EXPLAINED: Who has to pay France’s TV licence?

EXPLAINED: Who has to pay France's TV licence?
Photo: Jonas Leupe / Unsplash
TV licence bills are set to drop into letterboxes across France in the days and weeks ahead, which may come as a surprise to some people - but it's a tax that millions have long paid, even if they didn't realise it.

This is the time of year that taxe d’habitation bills start arriving – but due to a major overhaul of the tax system, around 80 percent of households no longer pay this.

But the TV licence fee (contribution à l’audiovisuel public), which used to be included on the taxe d’habitation notice, still exists – and it is due soon. In 2021, the cost of the licence is set at €138.

Who has to pay

As a rule of thumb, anyone who has a TV at their property in France must have a TV licence. And, yes, you still need a licence even if you do not watch French TV and only watch DVDs or stream programmes from overseas on a TV.

The payment is per household.

There are some exemptions, however, for example over-60s on a low income, widows or widowers on a low income or people with a registered disability. Find the full details HERE

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Second-home owners

The payment covers all devices in a single household. A French TV licence for a main home will also cover any TVs in a second home, so French residents who own two properties only require a single licence.

Foreigners who own second homes in France, who have a TV or device capable of watching TV, however, do have to buy a licence for their French property – and pay taxe d’habitation on it, too since the new exemptions don’t apply to second homes.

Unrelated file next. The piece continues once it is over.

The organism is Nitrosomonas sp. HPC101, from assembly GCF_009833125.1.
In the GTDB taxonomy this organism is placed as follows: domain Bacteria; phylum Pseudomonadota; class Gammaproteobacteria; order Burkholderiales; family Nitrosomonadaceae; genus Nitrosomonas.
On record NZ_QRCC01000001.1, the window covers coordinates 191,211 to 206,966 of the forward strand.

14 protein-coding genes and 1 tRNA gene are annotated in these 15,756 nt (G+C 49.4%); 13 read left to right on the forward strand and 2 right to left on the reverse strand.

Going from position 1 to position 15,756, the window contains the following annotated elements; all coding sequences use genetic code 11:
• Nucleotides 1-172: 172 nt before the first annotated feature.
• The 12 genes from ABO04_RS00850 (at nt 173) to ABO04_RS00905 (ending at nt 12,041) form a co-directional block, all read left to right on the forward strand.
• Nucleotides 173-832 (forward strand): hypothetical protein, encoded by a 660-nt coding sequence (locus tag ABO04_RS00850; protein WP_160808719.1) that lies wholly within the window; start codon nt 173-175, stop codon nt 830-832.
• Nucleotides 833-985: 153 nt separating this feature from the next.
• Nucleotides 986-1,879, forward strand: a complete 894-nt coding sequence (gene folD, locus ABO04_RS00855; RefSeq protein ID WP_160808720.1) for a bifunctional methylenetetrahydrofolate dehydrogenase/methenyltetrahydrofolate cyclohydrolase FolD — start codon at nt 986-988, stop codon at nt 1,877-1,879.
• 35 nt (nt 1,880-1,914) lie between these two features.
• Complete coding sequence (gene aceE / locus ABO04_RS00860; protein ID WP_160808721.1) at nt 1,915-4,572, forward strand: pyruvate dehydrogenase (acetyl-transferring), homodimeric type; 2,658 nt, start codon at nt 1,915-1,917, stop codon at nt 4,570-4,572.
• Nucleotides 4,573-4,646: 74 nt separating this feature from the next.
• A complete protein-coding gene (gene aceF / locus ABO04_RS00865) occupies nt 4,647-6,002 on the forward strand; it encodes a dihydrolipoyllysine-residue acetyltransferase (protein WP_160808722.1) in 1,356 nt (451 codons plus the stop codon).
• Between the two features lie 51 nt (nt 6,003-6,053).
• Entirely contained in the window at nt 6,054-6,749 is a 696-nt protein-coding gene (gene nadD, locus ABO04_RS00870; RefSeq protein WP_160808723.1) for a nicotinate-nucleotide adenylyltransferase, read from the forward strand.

What if you do not have a TV?

If you do not have a TV, you can cross the relevant box on the front of your income tax declaration to indicate that you should not be charged a licence fee. 

If you do not declare for French income tax, you should contact your tax office directly to inform them you do not have a TV.

What happens if you have a TV but say you don’t?

You could get caught and fined €150 per eligible device at your home, and pay for a licence.

Your details – including your home address – will be taken whenever you buy a TV, take out internet packages which include TV options, or subscribe to pay-TV services. It will look odd if you do this then tell tax officials you don’t have a TV – and they have been known to make home visits.

Member comments

  1. They can’t come into your home to check whether you have a TV, as they don’t have police powers. However, they can observe whether you have a dish or aerial. I have one from the previous owners of my house, and have physically severed the cable, just in case they claim I have tv. I am told that there is very little chance that they will actually check.

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